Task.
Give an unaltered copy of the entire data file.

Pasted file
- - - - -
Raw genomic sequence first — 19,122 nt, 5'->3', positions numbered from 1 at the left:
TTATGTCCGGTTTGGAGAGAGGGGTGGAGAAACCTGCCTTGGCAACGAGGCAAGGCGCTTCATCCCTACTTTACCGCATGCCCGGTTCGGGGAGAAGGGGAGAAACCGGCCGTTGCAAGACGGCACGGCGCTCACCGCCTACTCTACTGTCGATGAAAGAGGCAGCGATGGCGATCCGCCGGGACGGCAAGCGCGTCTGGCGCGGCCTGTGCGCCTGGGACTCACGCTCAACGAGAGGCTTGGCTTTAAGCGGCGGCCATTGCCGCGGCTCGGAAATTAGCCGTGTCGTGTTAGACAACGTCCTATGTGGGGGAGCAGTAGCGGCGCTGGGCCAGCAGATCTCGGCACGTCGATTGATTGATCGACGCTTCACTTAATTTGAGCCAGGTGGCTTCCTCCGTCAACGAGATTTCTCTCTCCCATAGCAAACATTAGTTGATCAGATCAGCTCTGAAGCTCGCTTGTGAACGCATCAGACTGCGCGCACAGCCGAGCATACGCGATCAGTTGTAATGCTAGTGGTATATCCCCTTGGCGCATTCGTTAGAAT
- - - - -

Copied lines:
Raw genomic sequence first — 19,122 nt, 5'->3', positions numbered from 1 at the left:
TTATGTCCGGTTTGGAGAGAGGGGTGGAGAAACCTGCCTTGGCAACGAGGCAAGGCGCTTCATCCCTACTTTACCGCATGCCCGGTTCGGGGAGAAGGGGAGAAACCGGCCGTTGCAAGACGGCACGGCGCTCACCGCCTACTCTACTGTCGATGAAAGAGGCAGCGATGGCGATCCGCCGGGACGGCAAGCGCGTCTGGCGCGGCCTGTGCGCCTGGGACTCACGCTCAACGAGAGGCTTGGCTTTAAGCGGCGGCCATTGCCGCGGCTCGGAAATTAGCCGTGTCGTGTTAGACAACGTCCTATGTGGGGGAGCAGTAGCGGCGCTGGGCCAGCAGATCTCGGCACGTCGATTGATTGATCGACGCTTCACTTAATTTGAGCCAGGTGGCTTCCTCCGTCAACGAGATTTCTCTCTCCCATAGCAAACATTAGTTGATCAGATCAGCTCTGAAGCTCGCTTGTGAACGCATCAGACTGCGCGCACAGCCGAGCATACGCGATCAGTTGTAATGCTAGTGGTATATCCCCTTGGCGCATTCGTTAGAAT